The case involved a homeowners’ association’s (the “HOA”) attempt to overturn certain DEP approvals at a neighboring development site. After the approvals were issued, the HOA requested that DEP hold an adjudicatory hearing to consider the HOA’s allegations that the approvals were improperly granted. DEP denied the hearing request on the basis that the HOA did not have a “particularized property interest” as required to challenge such an approval as a third party. The HOA appealed the denial of the hearing request to the Appellate Division, but also requested that the Court review the substance of the approvals and reverse them due to alleged procedural and substantive deficiencies in the developer’s application. Importantly, the HOA did not also file a direct appeal to the Appellate Division within 45 days of DEP’s issuance of the approvals. Read more

Public Health Emergency’s End Sees DEP Public Comment Periods Scaled Back

June 23, 2021 | No Comments
Posted by Steven M. Dalton

In another step towards the return to normalcy, DEP Commissioner LaTourette took action by Administrative Order 2021-12 ending expanded public comment timeframes that had been made applicable to approvals under various DEP regulatory programs. In an action tied to the Covid-19 Public Health Emergency, DEP, by Administrative Order 2020-06, had previously implemented a 30-day extension of public comment timeframes on applications for approvals under CAFRA, wetland and flood hazard, solid and hazardous waste, and water quality and supply programs, among others. The end of the Public Health Emergency, effective June 4, 2021, eliminated the need for extended public comment timeframes. AO 2021-12 became effective June 17, 2021, repealing AO 2020-06 and ending the requirement that applicants for applicable DEP approvals extend opportunity for public comment. But for DEP’s action, extended public comment timeframes would have remained in effect until January 11, 2022 under the recent legislation and Executive Order that terminated the Covid-19 Public Health Emergency. Read more

In Unusual Move, Developer Is Awarded Attorneys’ Fees and Costs Over Town’s Settlement Breach

June 17, 2021 | No Comments
Posted by Marc D. Policastro

Co-authored by Linda M. Lee

In a win for developers, a New Jersey judge has taken the unusual step of awarding attorneys’ fees and costs for breach of a court-approved settlement over a proposed inclusive residential development.

Somerset County Superior Court Judge Kevin M. Shanahan, P.J.Cv., held that Hillsborough Township violated the settlement when its planning board failed to approve a site plan for 96 units, including 23 affordable-housing units.

Municipalities should not “be permitted to repeatedly violate a Court Order and flout its affordable housing obligations under the Constitution without sanction,” the judge wrote in his June 7 decision. Read more

NJDEP Adopts Amended Remediation Standards

June 10, 2021 | No Comments
Posted by Steven M. Dalton

The New Jersey Department of Environmental Protection (“DEP”) published notice on May 17, 2021 of its March 31, 2021 adoption of amended remediation standards set forth at N.J.A.C. 7:26D-1.1 et seq. (55 N.J.R. 775).  It also released a plethora of new and updated guidance documents intended to assist remediation professionals and responsible parties navigate the rule requirements.  The amended rules were adopted with little change from DEP’s April 6, 2020 rule proposal notwithstanding extensive substantive comment and objections by various industry groups representing parties who engage in remediation, including NJBA.  The amended remediation standards may have ramifications for persons currently engaged in remediation and, potentially, persons who previously completed a DEP regulated remediation. Read more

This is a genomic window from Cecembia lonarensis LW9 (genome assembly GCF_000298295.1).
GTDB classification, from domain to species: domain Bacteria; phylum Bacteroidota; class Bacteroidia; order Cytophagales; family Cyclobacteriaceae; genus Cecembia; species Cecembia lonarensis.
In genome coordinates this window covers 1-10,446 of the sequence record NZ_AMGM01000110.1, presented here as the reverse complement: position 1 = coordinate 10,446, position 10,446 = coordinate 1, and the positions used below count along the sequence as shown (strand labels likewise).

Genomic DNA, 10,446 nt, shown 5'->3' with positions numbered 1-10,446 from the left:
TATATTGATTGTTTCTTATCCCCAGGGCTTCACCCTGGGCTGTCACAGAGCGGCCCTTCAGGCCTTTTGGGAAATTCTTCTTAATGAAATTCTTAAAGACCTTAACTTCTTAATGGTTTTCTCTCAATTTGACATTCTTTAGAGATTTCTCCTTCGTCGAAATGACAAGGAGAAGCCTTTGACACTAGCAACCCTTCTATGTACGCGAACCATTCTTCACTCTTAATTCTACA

Governor Signs Law Ending Public Health Emergency

June 7, 2021 | No Comments
Posted by Steven M. Dalton

On June 4, 2021, in corresponding actions, Governor Murphy signed a law (A.5820) and Executive Order (EO 244) terminating the Covid-19 Public Health Emergency.  These actions leave the State of Emergency in place, but have implications for various Executive Orders and related agency administrative orders that relied upon the Public Health Emergency declared by the Governor under EO 103.

Under the new law, most Executive Orders that relied upon the Public Health Emergency will expire 30 days after the law’s effective date.  However, Administrative Orders, directives or waivers issued by a State agency in reliance upon EO 103 will expire January 11, 2022, unless they are continued, modified or revoked by the agency before that date.

For various development approvals extended by the Covid-19 Permit Extension Act (P.L. 2020, c. 53), the end of the Public Health Emergency marks the end of the “COVID-19 Extension Period”.  Approvals that qualified for protection under the PEA are afforded a “minimum” tolling of not less than 6-months now that the Covid-19 Extension Period has ended with the termination of the public health emergency.  For such approvals the beneficial tolling afforded by the PEA may be greater than 6 months depending on the overall time period that the approval’s facial duration overlapped with of the Covid-19 Extension Period.

EO 136, which tolled the timeframes for processing various DEP permits and approvals and suspended the “90 Day Law,” will sunset July 4, 2021 under the newly signed legislation.  DEP relied upon EO 136 in issuance of Administrative Order 2020-06 to extend by 30-days timeframes for public comment on applications for permits and approvals under various regulatory programs, including among others coastal, wetland and flood hazard.  Under the new legislation, AO 2020-06 will remain in effect until January 11, 2022 barring some contrary action by DEP.

The environmental attorneys at Giordano, Halleran & Ciesla, P.C. are available to assist you  with these or other developments.  Please contact Steve Dalton, Michael Gross or any of our environmental attorneys with any questions.

NJDEP Further Extends Site Remediation Timeframes – UPDATE

February 24, 2021 | No Comments
Posted by David J. Miller

Co-Authored by Linda M. Lee

On February 9, 2021, we reported that the New Jersey Department of Environmental Protection (“NJDEP”) issued a Notice of Rule Waiver/Modification/ Suspension (the “Notice”) announcing an additional extension of the statutory timeframes established by the New Jersey Site Remediation Reform Act (“SRRA”), N.J.S.A. 58:10C-1, et seq.

Since that time, NJDEP clarified that “soil only” cases subject to the 2014 and 2016 deadlines under the SRRA were not referenced in the Notice because such sites are subject to a February 6, 2019 regulatory timeframe and a February 6, 2021 mandatory timeframe to complete the remedial action. However, a request may be submitted to NJDEP by May 1, 2021 to extend the mandatory timeframe by one year to February 6, 2022. The Remedial Timeframe Notification Form needed for the extension request can be accessed HERE.

The environmental attorneys at Giordano, Halleran & Ciesla, P.C. are closely monitoring NJDEP’s response to the COVID-19 pandemic and will provide further updates as they become available.